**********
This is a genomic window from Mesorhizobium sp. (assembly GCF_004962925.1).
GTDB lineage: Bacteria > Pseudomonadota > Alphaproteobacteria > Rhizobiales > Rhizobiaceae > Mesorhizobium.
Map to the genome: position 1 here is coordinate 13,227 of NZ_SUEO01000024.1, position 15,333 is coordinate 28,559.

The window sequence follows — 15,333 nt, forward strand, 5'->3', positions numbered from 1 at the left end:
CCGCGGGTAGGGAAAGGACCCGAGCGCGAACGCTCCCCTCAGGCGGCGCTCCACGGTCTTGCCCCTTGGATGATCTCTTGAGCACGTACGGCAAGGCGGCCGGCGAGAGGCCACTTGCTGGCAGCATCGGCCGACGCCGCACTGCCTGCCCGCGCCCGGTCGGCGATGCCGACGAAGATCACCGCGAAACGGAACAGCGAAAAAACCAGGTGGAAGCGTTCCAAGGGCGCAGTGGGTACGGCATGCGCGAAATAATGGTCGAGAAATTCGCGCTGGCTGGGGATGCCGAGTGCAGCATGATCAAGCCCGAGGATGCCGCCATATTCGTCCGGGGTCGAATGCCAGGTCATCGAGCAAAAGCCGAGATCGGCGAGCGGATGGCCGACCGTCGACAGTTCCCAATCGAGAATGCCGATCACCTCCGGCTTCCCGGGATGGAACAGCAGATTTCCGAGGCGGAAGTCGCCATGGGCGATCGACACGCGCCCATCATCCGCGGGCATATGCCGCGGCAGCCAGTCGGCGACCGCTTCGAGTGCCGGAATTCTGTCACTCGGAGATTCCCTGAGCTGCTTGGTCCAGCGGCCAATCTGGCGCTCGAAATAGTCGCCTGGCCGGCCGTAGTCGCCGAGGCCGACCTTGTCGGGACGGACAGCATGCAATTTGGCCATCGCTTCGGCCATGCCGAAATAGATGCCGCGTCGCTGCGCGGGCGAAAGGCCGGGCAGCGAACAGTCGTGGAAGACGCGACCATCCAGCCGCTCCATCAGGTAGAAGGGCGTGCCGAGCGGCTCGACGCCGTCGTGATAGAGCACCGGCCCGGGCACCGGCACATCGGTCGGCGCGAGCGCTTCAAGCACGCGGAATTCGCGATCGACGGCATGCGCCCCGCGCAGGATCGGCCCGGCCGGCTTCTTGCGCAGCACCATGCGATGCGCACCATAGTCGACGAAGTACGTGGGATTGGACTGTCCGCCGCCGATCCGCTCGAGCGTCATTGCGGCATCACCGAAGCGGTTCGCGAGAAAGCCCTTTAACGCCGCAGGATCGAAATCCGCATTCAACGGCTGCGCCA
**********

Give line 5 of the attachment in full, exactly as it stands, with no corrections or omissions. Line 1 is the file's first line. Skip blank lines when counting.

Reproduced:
CCGCGGGTAGGGAAAGGACCCGAGCGCGAACGCTCCCCTCAGGCGGCGCTCCACGGTCTTGCCCCTTGGATGATCTCTTGAGCACGTACGGCAAGGCGGCCGGCGAGAGGCCACTTGCTGGCAGCATCGGCCGACGCCGCACTGCCTGCCCGCGCCCGGTCGGCGATGCCGACGAAGATCACCGCGAAACGGAACAGCGAAAAAACCAGGTGGAAGCGTTCCAAGGGCGCAGTGGGTACGGCATGCGCGAAATAATGGTCGAGAAATTCGCGCTGGCTGGGGATGCCGAGTGCAGCATGATCAAGCCCGAGGATGCCGCCATATTCGTCCGGGGTCGAATGCCAGGTCATCGAGCAAAAGCCGAGATCGGCGAGCGGATGGCCGACCGTCGACAGTTCCCAATCGAGAATGCCGATCACCTCCGGCTTCCCGGGATGGAACAGCAGATTTCCGAGGCGGAAGTCGCCATGGGCGATCGACACGCGCCCATCATCCGCGGGCATATGCCGCGGCAGCCAGTCGGCGACCGCTTCGAGTGCCGGAATTCTGTCACTCGGAGATTCCCTGAGCTGCTTGGTCCAGCGGCCAATCTGGCGCTCGAAATAGTCGCCTGGCCGGCCGTAGTCGCCGAGGCCGACCTTGTCGGGACGGACAGCATGCAATTTGGCCATCGCTTCGGCCATGCCGAAATAGATGCCGCGTCGCTGCGCGGGCGAAAGGCCGGGCAGCGAACAGTCGTGGAAGACGCGACCATCCAGCCGCTCCATCAGGTAGAAGGGCGTGCCGAGCGGCTCGACGCCGTCGTGATAGAGCACCGGCCCGGGCACCGGCACATCGGTCGGCGCGAGCGCTTCAAGCACGCGGAATTCGCGATCGACGGCATGCGCCCCGCGCAGGATCGGCCCGGCCGGCTTCTTGCGCAGCACCATGCGATGCGCACCATAGTCGACGAAGTACGTGGGATTGGACTGTCCGCCGCCGATCCGCTCGAGCGTCATTGCGGCATCACCGAAGCGGTTCGCGAGAAAGCCCTTTAACGCCGCAGGATCGAAATCCGCATTCAACGGCTGCGCCA